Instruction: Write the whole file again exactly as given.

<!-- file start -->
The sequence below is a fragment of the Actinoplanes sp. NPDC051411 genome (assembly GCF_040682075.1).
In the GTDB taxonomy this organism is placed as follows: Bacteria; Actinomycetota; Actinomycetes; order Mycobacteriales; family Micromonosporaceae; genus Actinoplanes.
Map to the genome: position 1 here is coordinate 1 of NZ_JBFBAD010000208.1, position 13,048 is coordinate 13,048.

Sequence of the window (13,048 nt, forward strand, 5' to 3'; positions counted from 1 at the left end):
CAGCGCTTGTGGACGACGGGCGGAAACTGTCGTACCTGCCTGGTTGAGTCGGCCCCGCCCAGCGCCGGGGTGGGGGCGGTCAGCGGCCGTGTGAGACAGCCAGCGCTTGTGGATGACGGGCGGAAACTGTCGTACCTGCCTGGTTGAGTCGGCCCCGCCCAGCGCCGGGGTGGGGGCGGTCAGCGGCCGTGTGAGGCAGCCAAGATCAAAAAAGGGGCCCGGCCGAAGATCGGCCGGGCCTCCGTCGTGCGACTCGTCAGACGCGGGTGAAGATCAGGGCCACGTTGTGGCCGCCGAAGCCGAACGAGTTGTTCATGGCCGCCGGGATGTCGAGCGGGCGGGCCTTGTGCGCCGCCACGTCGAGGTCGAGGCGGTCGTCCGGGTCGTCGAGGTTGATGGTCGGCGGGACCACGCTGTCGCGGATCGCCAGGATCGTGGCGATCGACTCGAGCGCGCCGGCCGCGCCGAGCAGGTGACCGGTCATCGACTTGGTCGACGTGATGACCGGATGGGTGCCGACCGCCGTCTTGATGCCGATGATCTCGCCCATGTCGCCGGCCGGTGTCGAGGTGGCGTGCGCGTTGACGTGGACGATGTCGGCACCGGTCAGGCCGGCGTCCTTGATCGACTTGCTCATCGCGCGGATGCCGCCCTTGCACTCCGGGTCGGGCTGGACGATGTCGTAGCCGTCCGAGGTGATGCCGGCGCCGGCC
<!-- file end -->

The sequence below is a fragment of the Actinoplanes sp. NPDC051411 genome (assembly GCF_040682075.1).
In the GTDB taxonomy this organism is placed as follows: Bacteria; Actinomycetota; Actinomycetes; order Mycobacteriales; family Micromonosporaceae; genus Actinoplanes.
Map to the genome: position 1 here is coordinate 1 of NZ_JBFBAD010000208.1, position 13,048 is coordinate 13,048.

Sequence of the window (13,048 nt, forward strand, 5' to 3'; positions counted from 1 at the left end):
CAGCGCTTGTGGACGACGGGCGGAAACTGTCGTACCTGCCTGGTTGAGTCGGCCCCGCCCAGCGCCGGGGTGGGGGCGGTCAGCGGCCGTGTGAGACAGCCAGCGCTTGTGGATGACGGGCGGAAACTGTCGTACCTGCCTGGTTGAGTCGGCCCCGCCCAGCGCCGGGGTGGGGGCGGTCAGCGGCCGTGTGAGGCAGCCAAGATCAAAAAAGGGGCCCGGCCGAAGATCGGCCGGGCCTCCGTCGTGCGACTCGTCAGACGCGGGTGAAGATCAGGGCCACGTTGTGGCCGCCGAAGCCGAACGAGTTGTTCATGGCCGCCGGGATGTCGAGCGGGCGGGCCTTGTGCGCCGCCACGTCGAGGTCGAGGCGGTCGTCCGGGTCGTCGAGGTTGATGGTCGGCGGGACCACGCTGTCGCGGATCGCCAGGATCGTGGCGATCGACTCGAGCGCGCCGGCCGCGCCGAGCAGGTGACCGGTCATCGACTTGGTCGACGTGATGACCGGATGGGTGCCGACCGCCGTCTTGATGCCGATGATCTCGCCCATGTCGCCGGCCGGTGTCGAGGTGGCGTGCGCGTTGACGTGGACGATGTCGGCACCGGTCAGGCCGGCGTCCTTGATCGACTTGCTCATCGCGCGGATGCCGCCCTTGCACTCCGGGTCGGGCTGGACGATGTCGTAGCCGTCCGAGGTGATGCCGGCGCCGGCC